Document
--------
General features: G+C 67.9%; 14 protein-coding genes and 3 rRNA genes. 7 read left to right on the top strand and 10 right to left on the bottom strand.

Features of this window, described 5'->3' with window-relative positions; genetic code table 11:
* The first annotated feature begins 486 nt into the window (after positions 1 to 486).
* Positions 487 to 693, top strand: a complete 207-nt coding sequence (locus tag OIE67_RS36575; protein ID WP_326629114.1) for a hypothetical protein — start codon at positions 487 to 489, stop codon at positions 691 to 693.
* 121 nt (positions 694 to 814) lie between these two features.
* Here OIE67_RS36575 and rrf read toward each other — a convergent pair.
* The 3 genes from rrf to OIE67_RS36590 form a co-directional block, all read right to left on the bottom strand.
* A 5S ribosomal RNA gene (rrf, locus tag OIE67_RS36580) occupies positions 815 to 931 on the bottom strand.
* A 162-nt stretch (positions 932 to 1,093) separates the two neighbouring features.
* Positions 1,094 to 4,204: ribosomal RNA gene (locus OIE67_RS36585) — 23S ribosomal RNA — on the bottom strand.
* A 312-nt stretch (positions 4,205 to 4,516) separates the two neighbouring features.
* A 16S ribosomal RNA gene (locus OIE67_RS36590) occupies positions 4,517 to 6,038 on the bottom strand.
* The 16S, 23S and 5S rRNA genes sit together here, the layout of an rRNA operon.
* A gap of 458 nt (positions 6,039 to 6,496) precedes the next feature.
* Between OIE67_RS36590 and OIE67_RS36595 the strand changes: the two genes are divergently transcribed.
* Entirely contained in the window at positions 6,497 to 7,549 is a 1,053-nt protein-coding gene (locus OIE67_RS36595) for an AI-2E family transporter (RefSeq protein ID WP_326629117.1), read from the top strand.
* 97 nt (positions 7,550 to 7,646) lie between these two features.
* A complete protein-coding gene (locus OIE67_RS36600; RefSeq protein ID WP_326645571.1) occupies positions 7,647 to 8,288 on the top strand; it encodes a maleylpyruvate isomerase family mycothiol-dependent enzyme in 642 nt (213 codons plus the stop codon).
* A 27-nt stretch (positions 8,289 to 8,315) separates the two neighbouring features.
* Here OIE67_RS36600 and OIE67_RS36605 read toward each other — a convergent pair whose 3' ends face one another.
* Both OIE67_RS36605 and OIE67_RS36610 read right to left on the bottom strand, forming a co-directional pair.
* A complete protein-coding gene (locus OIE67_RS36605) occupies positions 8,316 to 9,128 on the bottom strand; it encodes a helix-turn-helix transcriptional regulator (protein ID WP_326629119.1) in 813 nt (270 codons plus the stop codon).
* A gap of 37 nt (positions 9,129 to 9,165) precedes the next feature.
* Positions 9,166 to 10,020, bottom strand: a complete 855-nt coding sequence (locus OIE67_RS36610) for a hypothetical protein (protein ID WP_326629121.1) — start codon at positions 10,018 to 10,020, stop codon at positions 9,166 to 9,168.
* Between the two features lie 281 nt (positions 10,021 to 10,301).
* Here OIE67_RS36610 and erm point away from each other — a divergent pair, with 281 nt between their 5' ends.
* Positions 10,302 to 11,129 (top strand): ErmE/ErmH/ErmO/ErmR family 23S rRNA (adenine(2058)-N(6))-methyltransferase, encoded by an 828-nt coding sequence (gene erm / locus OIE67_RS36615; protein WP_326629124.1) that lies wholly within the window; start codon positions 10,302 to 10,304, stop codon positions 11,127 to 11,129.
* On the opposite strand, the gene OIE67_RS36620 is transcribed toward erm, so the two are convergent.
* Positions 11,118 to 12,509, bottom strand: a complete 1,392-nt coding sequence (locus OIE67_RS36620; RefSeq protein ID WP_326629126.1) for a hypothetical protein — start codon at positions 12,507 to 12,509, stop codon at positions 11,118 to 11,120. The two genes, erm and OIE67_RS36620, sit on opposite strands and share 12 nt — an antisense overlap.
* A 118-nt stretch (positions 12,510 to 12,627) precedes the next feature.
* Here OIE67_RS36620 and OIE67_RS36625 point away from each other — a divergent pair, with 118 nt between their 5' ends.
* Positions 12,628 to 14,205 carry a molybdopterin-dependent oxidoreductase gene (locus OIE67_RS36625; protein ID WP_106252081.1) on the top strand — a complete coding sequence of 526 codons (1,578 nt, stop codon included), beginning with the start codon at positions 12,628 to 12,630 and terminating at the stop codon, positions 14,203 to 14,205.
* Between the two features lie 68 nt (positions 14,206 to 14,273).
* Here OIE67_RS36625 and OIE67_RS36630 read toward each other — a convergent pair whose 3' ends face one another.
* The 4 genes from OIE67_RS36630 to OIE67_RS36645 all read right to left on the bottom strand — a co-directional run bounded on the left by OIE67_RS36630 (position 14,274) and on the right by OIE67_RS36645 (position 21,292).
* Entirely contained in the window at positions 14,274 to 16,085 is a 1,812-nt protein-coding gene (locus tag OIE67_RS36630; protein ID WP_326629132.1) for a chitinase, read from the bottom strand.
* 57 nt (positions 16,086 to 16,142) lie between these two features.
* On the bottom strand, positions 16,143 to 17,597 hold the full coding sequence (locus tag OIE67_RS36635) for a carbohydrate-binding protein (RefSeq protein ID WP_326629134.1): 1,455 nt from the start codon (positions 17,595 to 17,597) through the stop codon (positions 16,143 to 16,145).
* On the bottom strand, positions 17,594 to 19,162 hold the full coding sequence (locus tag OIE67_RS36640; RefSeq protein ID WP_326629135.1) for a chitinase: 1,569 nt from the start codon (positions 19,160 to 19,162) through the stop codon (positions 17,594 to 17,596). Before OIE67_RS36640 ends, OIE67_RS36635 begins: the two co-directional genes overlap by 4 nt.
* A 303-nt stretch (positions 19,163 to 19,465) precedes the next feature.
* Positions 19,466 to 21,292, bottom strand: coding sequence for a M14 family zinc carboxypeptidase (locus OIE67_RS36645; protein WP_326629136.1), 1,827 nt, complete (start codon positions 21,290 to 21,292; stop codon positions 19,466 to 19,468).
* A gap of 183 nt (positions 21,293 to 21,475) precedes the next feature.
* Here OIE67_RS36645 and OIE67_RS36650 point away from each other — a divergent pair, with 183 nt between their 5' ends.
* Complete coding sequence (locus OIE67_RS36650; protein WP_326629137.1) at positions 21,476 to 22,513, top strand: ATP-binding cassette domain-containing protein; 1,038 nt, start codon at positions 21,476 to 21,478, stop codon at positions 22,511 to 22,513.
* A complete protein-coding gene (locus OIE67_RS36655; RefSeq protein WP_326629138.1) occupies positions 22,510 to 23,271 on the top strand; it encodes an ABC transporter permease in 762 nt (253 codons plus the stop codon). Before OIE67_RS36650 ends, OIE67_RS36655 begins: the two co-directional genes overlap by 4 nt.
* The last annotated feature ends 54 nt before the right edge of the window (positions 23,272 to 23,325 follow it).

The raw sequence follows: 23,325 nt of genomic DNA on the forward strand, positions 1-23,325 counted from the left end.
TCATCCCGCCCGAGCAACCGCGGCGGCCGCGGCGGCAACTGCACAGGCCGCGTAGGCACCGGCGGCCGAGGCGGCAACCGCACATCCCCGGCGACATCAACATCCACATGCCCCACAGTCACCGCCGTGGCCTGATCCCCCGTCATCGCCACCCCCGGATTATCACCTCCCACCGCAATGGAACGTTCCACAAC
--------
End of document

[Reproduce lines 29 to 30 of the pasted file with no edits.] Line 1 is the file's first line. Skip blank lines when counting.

* Positions 11,118 to 12,509, bottom strand: a complete 1,392-nt coding sequence (locus OIE67_RS36620; RefSeq protein ID WP_326629126.1) for a hypothetical protein — start codon at positions 12,507 to 12,509, stop codon at positions 11,118 to 11,120. The two genes, erm and OIE67_RS36620, sit on opposite strands and share 12 nt — an antisense overlap.
* A 118-nt stretch (positions 12,510 to 12,627) precedes the next feature.